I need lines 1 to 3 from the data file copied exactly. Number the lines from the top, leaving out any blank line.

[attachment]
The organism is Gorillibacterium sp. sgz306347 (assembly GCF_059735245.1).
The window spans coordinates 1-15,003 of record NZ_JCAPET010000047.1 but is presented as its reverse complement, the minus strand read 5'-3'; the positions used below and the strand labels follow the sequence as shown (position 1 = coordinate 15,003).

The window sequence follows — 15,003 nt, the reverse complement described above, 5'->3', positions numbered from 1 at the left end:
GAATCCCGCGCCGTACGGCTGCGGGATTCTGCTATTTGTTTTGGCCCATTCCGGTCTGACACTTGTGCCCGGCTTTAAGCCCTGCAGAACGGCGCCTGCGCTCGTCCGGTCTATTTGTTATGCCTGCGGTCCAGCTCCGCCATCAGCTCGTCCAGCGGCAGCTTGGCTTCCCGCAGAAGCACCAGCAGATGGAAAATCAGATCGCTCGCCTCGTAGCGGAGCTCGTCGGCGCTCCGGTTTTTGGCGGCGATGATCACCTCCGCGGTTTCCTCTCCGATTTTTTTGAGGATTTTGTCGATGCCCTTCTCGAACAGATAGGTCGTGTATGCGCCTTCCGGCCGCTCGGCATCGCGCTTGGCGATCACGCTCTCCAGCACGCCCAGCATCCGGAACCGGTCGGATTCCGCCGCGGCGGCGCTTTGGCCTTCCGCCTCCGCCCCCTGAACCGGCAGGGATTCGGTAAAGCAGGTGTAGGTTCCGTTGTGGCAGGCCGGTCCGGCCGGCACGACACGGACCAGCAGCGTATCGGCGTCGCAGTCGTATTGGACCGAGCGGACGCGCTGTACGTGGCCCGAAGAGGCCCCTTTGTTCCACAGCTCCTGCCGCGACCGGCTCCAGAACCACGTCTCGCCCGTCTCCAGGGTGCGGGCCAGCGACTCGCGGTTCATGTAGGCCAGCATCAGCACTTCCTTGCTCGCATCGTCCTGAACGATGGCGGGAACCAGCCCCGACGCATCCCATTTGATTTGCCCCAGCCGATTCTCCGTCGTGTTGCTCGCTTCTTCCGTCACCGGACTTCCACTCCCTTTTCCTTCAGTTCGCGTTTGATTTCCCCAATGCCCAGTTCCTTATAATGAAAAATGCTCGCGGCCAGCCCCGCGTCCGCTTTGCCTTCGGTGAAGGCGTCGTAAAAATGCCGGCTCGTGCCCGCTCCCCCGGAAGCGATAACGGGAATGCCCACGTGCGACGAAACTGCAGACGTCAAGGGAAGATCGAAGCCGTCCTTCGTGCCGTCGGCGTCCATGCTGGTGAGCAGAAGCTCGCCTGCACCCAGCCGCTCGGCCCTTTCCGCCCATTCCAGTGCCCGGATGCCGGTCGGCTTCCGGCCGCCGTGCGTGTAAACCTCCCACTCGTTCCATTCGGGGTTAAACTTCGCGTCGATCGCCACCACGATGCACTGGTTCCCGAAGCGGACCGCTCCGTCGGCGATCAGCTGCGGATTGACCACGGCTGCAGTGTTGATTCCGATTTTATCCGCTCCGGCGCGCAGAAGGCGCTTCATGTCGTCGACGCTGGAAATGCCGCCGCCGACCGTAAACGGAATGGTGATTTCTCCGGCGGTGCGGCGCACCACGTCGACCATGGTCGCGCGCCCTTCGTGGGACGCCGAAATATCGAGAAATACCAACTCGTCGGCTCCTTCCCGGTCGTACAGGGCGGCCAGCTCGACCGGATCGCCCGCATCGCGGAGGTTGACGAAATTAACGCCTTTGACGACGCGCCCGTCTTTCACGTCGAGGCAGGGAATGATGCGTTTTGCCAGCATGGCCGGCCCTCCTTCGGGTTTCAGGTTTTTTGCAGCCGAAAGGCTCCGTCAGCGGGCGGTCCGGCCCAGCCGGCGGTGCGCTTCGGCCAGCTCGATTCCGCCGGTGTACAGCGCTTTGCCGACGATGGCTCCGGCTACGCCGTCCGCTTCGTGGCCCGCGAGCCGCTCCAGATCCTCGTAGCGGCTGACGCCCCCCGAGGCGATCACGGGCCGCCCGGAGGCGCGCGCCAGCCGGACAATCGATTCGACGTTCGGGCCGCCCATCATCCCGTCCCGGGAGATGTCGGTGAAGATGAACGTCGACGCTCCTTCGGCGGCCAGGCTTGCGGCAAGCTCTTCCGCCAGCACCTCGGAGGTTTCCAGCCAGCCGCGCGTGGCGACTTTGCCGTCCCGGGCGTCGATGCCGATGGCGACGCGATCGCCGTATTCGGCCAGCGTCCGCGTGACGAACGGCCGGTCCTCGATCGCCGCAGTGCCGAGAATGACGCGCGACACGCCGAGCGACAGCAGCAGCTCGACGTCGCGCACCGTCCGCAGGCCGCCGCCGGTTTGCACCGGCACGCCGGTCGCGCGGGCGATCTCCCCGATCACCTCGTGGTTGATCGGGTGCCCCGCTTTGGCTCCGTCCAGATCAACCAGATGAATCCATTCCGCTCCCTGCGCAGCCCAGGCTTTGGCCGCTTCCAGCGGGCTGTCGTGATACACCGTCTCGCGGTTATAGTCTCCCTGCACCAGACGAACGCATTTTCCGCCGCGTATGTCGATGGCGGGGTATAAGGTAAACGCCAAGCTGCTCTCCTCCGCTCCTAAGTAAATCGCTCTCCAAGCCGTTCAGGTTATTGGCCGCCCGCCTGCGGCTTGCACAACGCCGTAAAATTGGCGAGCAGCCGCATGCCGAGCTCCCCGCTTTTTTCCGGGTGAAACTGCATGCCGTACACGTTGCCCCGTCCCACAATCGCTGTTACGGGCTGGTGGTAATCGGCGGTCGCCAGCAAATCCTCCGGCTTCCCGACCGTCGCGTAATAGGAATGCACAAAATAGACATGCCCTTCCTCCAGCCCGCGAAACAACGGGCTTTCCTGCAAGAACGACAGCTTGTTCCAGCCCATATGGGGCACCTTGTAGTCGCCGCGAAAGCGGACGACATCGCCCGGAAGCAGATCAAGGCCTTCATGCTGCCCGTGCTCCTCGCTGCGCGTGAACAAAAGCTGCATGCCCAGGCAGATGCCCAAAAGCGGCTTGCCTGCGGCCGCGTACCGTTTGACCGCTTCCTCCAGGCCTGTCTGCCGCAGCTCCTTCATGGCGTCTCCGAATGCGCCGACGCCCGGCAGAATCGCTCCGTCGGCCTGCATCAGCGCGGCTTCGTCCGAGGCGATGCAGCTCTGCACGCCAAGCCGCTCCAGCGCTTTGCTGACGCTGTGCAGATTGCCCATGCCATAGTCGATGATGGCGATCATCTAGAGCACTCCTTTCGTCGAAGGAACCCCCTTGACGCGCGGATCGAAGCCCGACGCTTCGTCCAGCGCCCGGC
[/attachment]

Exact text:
The organism is Gorillibacterium sp. sgz306347 (assembly GCF_059735245.1).
The window spans coordinates 1-15,003 of record NZ_JCAPET010000047.1 but is presented as its reverse complement, the minus strand read 5'-3'; the positions used below and the strand labels follow the sequence as shown (position 1 = coordinate 15,003).

The window sequence follows — 15,003 nt, the reverse complement described above, 5'->3', positions numbered from 1 at the left end: